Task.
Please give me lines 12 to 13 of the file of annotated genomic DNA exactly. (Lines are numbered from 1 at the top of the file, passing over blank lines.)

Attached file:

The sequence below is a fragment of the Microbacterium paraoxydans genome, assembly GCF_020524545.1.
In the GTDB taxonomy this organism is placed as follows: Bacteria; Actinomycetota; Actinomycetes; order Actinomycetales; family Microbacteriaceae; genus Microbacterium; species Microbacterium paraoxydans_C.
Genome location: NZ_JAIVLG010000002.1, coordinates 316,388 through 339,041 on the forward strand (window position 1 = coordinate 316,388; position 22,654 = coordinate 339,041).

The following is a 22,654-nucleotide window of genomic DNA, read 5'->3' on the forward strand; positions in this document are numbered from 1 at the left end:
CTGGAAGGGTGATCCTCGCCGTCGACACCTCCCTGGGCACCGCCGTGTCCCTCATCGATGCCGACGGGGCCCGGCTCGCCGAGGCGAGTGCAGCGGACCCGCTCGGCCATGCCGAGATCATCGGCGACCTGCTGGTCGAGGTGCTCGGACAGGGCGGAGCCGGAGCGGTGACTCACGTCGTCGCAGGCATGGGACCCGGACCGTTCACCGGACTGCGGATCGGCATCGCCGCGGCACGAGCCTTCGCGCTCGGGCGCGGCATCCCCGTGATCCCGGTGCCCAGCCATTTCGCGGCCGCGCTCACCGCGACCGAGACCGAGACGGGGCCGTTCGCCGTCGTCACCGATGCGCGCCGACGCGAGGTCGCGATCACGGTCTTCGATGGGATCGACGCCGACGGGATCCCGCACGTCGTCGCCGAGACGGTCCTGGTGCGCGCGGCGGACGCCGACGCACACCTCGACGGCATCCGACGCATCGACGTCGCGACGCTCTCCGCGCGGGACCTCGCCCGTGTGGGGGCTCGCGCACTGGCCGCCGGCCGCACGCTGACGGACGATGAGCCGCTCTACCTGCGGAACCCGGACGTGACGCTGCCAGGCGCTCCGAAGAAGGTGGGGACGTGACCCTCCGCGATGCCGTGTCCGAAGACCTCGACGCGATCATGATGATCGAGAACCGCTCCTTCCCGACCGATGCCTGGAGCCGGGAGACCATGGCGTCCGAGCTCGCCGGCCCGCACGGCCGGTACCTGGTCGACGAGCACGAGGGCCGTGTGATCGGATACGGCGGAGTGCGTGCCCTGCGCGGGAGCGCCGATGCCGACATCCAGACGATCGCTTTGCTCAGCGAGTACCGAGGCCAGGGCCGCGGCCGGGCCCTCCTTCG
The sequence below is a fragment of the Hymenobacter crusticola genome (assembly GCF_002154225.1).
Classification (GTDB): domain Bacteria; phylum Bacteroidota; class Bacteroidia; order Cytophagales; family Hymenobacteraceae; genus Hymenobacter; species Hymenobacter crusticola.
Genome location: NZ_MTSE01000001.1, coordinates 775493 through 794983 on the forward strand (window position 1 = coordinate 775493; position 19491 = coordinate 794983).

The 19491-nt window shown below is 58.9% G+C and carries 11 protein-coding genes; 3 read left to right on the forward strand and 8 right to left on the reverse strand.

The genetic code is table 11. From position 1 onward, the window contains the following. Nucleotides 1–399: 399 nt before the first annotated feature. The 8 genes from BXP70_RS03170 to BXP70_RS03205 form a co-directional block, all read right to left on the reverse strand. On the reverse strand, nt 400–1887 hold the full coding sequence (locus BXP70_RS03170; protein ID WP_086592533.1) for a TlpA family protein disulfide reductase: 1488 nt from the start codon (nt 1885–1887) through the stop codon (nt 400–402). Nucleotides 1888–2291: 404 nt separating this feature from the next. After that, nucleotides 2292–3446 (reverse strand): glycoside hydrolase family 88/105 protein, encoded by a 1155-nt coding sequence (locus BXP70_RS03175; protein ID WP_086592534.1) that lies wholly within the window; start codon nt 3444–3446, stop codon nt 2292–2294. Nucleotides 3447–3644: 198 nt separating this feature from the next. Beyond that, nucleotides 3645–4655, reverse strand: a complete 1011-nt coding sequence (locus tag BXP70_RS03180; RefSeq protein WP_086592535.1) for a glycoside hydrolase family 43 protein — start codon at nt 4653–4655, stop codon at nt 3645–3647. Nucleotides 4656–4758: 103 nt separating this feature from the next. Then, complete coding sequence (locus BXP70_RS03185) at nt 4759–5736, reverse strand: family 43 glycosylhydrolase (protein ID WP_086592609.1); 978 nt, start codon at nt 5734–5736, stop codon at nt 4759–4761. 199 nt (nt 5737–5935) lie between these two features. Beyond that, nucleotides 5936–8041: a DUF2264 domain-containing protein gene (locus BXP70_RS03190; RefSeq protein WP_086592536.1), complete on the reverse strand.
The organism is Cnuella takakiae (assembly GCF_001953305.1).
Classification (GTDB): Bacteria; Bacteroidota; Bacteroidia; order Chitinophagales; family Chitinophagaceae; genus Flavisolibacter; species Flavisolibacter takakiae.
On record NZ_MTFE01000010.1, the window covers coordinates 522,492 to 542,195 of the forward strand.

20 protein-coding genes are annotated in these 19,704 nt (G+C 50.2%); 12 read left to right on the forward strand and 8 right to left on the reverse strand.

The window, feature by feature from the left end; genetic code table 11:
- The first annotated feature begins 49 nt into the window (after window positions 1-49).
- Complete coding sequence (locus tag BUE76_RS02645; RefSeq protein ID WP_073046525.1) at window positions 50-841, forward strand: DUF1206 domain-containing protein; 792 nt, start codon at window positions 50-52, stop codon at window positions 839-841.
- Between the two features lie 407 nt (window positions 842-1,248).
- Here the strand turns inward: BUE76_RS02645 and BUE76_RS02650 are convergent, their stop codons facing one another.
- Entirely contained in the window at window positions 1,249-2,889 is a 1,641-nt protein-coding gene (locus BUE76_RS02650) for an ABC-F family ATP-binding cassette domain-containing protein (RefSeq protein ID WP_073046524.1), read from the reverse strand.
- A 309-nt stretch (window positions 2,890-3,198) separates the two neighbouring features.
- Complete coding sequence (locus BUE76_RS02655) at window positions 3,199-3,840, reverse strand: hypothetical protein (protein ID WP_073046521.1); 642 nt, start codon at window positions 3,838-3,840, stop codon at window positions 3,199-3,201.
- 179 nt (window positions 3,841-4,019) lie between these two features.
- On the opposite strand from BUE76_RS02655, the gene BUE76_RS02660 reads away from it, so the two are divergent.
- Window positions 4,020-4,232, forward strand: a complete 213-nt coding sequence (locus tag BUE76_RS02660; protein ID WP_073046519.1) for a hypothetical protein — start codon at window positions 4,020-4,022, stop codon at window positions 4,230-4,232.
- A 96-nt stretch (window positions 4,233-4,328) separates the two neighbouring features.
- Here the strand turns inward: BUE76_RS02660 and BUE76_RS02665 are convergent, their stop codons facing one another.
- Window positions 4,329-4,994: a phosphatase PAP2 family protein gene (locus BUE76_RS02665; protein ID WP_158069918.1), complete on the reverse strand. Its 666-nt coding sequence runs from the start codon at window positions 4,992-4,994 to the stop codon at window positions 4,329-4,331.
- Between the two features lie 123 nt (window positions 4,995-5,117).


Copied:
Classification (GTDB): Bacteria; Bacteroidota; Bacteroidia; order Chitinophagales; family Chitinophagaceae; genus Flavisolibacter; species Flavisolibacter takakiae.
On record NZ_MTFE01000010.1, the window covers coordinates 522,492 to 542,195 of the forward strand.